How does one successfully obtain assistance from individuals in other departments within the same company? It is important for departments to collaborate. Departments collaborate in both formal and informal settings. In this study it was established that companies continually trade off product quality, speed of delivery, and its associated costs to the provider and customer. The collaboration method of choice depends on the issue to resolve and the duration of the project at hand. The reasons why departments impede knowledge sharing were reviewed. Ways to encourage collaboration were addressed. A specific example using the Material Management and Accounting System as a way that information is shared across departments was explored to show the necessity of sharing information amongst departments.
Organizations are under increasing pressure to collaborate in order to improve performance. While collaboration is a popular, seemingly uncontroversial concept it often is difficult to implement. How does one successfully collaborate with individuals in other departments within the same organization? While collaboration is critical between individuals working within an organization it is especially complicated when the organization is geographically dispersed across sites within a single city, or across numerous states or countries. Let's look at what industry and a researcher say about interdepartmental collaboration. Jason Compton wrote in Customer Relationship Management CRM Magazine, "Without collaboration across departments, and the ability to cross stovepipes with customer information, a successful CRM strategy is impossible," says Liz Shahnam, a vice president at Meta Group Inc. "Many of the failure rates that have been quoted in the media are really not a failure of CRM technology or even CRM projects, it's a failure of the organization to communicate effectively across the enterprise." To survive in an increasingly competitive business environment, enterprises must collaborate effectively and coordinate customer processes across as many functions and business processes as possible, analysts and industry executives say" (Shahnam as stated in Compton, 2002, 1). Additionally Luo stated in his article on Cross-Functional Coopetition that, "Scholars in marketing and strategic management argue that knowledge transfer across functional boundaries is critical for numerous outcomes, including new product success, organizational learning and overall firm performance" (Luo, Slotegraaf, & Pan, 2006, 67). Before knowledge can play a critical role the firm's market knowledge must be transferred or disseminated across departments (Luo, Slotegraaf, & Pan, 2006, 67). This transfer of knowledge across functional boundaries can be rather difficult and complicated (Luo et al.). Ways to Collaborate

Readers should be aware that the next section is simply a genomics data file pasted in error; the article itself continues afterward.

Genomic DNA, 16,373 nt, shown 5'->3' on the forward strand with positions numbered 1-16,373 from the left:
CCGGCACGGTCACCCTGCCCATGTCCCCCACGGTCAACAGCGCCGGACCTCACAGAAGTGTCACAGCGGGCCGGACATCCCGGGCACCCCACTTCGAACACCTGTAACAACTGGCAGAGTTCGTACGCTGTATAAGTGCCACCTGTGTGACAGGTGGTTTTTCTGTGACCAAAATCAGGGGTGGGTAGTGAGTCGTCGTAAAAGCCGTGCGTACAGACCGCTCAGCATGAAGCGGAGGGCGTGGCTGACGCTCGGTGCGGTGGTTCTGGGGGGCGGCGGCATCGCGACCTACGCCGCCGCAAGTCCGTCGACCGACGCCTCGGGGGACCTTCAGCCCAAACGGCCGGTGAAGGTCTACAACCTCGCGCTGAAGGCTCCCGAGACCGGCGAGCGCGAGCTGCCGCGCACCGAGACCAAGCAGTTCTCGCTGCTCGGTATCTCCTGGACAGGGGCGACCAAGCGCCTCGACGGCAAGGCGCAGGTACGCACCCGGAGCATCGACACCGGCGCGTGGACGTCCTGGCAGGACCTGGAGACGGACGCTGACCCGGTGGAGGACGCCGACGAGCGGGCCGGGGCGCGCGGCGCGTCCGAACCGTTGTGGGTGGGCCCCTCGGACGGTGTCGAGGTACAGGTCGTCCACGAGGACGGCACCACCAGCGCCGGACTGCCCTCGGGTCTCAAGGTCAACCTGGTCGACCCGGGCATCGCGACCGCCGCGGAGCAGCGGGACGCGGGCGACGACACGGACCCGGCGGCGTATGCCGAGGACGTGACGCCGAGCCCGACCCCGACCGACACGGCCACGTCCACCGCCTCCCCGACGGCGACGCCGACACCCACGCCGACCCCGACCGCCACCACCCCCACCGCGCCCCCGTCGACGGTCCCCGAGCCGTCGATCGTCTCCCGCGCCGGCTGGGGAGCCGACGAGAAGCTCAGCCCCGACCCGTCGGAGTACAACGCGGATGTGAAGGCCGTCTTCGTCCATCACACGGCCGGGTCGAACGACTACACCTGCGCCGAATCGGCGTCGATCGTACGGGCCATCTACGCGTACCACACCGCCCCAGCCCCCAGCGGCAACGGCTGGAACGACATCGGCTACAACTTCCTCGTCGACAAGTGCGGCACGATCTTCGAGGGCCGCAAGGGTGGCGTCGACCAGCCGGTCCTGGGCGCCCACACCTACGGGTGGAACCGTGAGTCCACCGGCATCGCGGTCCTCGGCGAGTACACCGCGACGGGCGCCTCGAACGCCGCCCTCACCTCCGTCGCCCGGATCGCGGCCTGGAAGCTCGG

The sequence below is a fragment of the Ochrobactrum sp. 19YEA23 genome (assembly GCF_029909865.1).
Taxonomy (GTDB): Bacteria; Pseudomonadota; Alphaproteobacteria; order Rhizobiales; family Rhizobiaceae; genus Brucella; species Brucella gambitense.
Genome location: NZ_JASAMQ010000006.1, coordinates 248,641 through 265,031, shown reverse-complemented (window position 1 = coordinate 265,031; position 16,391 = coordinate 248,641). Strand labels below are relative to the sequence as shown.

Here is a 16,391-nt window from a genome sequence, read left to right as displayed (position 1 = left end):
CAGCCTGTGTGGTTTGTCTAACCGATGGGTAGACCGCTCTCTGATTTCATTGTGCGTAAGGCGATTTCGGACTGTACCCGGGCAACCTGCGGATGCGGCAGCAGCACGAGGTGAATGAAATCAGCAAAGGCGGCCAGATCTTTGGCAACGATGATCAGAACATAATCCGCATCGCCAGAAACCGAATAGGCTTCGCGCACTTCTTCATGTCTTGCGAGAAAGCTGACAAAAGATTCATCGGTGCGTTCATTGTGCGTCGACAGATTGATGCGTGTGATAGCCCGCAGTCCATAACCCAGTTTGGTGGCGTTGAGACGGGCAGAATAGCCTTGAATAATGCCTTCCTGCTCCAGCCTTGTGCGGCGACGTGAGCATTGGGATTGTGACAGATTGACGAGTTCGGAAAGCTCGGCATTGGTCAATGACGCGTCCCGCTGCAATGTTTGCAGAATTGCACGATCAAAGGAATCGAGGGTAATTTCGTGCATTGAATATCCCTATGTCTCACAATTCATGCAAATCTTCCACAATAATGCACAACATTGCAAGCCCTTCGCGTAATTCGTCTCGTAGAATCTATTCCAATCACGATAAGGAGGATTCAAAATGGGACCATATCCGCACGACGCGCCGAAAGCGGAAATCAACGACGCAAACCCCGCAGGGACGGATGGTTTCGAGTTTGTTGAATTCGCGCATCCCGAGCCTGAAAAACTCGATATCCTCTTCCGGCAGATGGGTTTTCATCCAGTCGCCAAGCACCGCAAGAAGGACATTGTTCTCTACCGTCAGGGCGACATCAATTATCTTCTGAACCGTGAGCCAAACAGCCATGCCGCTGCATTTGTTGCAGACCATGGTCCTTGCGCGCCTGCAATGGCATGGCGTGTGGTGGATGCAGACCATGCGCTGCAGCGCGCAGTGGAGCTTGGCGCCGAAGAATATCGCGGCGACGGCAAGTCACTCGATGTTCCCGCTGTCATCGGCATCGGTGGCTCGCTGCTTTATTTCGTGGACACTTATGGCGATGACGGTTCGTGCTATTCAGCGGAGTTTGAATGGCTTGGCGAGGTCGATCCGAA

There are a finite number of ways to collaborate. These include from the most formal to the least formal way via data input to established systems and processes, such as Material Management and Accounting System (MMAS) which will be discussed later; writing in the form of contracts, letters and email; and through discussion face-to-face in both group and individual settings. The way one chooses to collaborate depends on the duration of the project at hand. We continually trade off product quality, speed of delivery, and its associated costs to the provider and customer. The collaboration method of choice then depends on the issue to resolve. If the issue is a one time or ad hoc request then using an informal method is perhaps the media of choice. Collaboration takes time and with good informal networks in place the informal network can be much quicker to respond than taking time to receive a formal response. On the other hand, when attempting to answer questions that will be answered repeatedly it is beneficial to build an infrastructure in the form of a system to...
References: Compton, J. (2002, December 28). Mission Critical: Encouraging Collaboration. CRM Magazine, January. Retrieved March 17, 2007, from http://www.destinationcrm.com/articles/default.asp?ArticleID=654
Davis, T. R. V. (1997). Open-Book Management: Its Promise and Pitfalls. Organizational Dynamics, 25(3), 7-19.
Grabowski, M., & Roberts, K. H. (1999). Risk Mitigation in Virtual Organizations. Organization Science, 10(6), 53.
Hogan, R. T., & FernÃ¡ndez, J. E. (2002). Syndromes of Mismanagement. Journal for Quality & Participation, 25(3), 28-31.
Jassawalla, A. R., & Sashittal, H. C. (2000). Strategies of Effective New Product Team Leaders. California Management Review, 42(2), 34-51.
Luo, X., Slotegraaf, R. J., & Pan, X. (2006). Cross-Functional "Coopetition": The Simultaneous Role of Cooperation and Competition Within Firms. Journal of Marketing, 70(2), 67-80.
Miller, D., & Lee, J. (2001). The people make the process: commitment to employees, decision making, and performance. Journal of Management, 27(2), 163-189.
National Institute of Standards and Technology (2007). Criteria for Performance Excellence. Retrieved March 18, 2007, from http://www.quality.nist.gov/Business_Criteria.htm
Postrel, S. (2002). Islands of Shared Knowledge: Specialization and Mutual Understanding in Problem-Solving Teams. Organization Science, 13(3), 303-320.
Rad, P. F. (2002). A Model to Quantify the Success of Projects. AACE International
Please join StudyMode to read the full document